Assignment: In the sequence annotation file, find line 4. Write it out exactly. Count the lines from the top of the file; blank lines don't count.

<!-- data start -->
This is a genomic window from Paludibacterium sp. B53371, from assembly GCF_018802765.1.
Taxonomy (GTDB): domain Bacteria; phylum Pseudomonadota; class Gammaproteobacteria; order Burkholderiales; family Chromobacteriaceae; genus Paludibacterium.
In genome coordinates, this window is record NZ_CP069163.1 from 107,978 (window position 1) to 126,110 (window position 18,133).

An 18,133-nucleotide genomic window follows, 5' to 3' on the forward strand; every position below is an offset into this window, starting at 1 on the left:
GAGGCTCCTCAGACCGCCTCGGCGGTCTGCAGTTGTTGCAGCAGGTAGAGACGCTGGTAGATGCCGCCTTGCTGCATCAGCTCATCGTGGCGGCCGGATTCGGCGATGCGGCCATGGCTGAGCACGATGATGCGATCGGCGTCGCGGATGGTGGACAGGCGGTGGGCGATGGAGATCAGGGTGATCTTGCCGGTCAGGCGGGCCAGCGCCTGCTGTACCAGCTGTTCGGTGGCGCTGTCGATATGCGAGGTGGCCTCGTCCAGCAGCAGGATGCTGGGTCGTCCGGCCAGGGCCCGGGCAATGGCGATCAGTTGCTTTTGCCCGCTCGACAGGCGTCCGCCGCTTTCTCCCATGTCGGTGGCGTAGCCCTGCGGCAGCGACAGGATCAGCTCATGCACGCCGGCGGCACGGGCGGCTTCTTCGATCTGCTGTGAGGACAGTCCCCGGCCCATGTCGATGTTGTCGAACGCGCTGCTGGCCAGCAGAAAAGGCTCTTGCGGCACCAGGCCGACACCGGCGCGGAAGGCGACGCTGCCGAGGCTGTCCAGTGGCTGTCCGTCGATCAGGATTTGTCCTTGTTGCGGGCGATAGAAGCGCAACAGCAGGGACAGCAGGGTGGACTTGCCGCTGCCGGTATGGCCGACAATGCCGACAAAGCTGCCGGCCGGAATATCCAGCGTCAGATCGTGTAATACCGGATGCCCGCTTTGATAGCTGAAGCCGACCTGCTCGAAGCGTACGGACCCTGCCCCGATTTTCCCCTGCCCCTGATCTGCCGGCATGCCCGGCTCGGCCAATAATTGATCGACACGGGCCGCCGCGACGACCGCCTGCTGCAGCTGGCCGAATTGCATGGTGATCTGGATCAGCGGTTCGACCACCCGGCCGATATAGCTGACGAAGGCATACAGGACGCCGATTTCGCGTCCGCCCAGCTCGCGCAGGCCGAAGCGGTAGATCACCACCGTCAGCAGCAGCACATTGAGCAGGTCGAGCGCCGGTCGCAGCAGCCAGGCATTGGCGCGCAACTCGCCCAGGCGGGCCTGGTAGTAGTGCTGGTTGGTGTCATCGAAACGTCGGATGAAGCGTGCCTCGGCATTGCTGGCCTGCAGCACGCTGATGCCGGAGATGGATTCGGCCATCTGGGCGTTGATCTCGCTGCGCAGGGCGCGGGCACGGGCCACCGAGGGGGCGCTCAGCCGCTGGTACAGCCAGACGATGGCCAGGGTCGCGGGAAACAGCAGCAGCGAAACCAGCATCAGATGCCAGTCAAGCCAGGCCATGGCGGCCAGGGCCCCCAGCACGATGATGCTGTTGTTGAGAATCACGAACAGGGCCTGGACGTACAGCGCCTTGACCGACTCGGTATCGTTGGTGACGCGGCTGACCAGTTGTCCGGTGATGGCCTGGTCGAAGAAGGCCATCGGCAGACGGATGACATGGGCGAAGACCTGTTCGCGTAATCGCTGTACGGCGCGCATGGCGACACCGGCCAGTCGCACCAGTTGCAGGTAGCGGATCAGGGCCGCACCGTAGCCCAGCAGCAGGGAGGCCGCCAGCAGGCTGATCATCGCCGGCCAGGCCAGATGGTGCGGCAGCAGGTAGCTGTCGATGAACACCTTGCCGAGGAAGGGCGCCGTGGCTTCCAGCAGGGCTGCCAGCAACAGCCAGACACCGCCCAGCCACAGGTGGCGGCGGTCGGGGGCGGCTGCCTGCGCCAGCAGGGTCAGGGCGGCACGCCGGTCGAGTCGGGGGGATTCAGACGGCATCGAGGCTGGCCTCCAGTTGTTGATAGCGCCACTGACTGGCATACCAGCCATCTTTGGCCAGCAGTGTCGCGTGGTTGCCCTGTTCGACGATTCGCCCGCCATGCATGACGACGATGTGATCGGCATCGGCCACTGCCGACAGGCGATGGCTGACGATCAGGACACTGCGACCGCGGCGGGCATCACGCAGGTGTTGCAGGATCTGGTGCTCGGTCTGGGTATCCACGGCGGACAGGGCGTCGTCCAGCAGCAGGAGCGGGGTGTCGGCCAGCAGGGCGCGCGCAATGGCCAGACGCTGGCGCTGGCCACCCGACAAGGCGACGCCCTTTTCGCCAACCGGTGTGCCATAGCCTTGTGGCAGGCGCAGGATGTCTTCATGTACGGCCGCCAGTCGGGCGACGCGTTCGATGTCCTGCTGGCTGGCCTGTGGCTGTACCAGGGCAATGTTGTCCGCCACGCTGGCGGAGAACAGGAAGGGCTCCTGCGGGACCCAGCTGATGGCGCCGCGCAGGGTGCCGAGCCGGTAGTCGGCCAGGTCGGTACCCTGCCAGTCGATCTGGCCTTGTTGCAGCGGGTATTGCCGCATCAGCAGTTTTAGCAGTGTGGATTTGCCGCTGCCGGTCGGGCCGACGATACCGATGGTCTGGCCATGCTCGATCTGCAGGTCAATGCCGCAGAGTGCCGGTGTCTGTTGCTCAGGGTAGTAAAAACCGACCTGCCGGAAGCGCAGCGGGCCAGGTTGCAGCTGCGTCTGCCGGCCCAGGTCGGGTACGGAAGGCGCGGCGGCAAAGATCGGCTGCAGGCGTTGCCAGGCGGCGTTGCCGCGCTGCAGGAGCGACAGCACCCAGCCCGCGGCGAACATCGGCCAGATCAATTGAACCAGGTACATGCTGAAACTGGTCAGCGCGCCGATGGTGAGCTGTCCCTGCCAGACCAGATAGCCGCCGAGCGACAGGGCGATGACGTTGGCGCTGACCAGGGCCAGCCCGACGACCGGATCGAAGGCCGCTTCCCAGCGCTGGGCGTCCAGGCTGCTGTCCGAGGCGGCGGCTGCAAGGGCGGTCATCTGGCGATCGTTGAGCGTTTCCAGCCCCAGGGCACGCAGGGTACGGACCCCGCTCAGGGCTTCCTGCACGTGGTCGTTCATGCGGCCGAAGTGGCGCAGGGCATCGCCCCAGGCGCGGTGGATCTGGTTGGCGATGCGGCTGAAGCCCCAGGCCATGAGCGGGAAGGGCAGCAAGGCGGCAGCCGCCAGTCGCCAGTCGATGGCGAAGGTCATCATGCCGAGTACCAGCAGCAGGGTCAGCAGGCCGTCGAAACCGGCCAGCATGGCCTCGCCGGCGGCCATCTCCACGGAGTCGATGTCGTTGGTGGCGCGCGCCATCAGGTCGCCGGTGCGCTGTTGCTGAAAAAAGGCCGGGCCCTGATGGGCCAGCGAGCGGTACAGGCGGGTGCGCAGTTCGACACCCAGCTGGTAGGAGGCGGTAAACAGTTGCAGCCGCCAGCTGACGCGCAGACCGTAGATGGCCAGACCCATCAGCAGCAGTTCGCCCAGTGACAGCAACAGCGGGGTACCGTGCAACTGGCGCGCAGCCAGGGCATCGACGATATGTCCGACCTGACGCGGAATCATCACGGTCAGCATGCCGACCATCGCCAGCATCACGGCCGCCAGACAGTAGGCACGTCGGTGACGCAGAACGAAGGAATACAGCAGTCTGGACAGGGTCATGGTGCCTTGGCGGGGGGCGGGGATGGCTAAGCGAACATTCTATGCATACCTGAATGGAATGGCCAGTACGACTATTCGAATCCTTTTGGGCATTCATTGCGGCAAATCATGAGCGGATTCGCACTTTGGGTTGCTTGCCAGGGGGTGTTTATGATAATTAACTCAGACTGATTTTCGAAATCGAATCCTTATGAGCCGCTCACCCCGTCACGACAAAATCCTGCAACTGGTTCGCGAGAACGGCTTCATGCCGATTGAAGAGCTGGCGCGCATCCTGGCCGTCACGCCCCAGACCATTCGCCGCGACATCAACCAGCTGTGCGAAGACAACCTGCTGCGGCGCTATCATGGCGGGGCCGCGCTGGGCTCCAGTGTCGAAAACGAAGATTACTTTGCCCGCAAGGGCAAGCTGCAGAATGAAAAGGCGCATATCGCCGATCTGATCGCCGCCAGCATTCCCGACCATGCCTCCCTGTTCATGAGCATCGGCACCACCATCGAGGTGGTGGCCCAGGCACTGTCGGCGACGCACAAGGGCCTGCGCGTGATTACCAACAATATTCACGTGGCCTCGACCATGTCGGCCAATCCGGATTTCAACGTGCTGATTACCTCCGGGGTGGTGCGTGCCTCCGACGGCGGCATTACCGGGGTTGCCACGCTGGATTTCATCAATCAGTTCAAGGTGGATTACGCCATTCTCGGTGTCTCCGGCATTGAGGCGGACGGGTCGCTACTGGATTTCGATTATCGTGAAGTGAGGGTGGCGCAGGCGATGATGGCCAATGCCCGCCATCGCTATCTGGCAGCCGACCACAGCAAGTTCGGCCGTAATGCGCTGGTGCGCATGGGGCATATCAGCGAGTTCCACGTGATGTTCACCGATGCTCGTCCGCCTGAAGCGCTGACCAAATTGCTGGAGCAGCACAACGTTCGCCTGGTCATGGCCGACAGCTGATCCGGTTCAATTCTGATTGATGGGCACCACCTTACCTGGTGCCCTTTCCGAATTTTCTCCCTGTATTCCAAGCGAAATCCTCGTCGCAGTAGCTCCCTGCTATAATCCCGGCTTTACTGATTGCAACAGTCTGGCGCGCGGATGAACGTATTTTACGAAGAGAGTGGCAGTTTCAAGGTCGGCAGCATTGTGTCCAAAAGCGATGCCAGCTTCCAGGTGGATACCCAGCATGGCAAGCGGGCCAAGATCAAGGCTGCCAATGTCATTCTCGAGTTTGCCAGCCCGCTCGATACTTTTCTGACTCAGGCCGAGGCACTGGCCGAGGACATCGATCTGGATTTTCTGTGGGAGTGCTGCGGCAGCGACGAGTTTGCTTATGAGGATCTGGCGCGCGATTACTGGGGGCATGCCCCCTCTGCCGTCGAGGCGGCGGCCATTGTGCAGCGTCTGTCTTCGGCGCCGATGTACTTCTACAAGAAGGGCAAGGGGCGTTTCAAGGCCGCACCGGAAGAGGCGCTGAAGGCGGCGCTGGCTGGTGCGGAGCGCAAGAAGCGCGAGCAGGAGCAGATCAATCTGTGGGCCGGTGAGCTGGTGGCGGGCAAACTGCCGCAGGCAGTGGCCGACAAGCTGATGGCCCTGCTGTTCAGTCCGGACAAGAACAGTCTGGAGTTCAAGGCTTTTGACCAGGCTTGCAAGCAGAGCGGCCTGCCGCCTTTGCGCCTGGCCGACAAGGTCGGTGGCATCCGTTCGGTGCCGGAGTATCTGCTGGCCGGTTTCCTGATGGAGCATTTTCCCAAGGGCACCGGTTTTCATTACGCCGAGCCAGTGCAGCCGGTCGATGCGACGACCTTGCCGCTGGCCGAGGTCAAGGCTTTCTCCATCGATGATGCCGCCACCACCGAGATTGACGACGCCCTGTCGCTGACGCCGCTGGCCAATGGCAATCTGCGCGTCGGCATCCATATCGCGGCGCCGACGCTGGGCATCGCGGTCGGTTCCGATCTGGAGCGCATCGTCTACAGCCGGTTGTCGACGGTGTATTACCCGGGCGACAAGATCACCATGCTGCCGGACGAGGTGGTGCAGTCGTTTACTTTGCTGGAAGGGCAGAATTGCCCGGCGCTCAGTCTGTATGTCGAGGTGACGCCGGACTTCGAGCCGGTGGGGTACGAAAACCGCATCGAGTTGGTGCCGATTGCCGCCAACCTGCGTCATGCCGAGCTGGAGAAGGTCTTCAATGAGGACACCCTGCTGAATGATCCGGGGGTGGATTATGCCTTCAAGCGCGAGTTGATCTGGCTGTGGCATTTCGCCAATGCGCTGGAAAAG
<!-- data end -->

An 18,133-nucleotide genomic window follows, 5' to 3' on the forward strand; every position below is an offset into this window, starting at 1 on the left: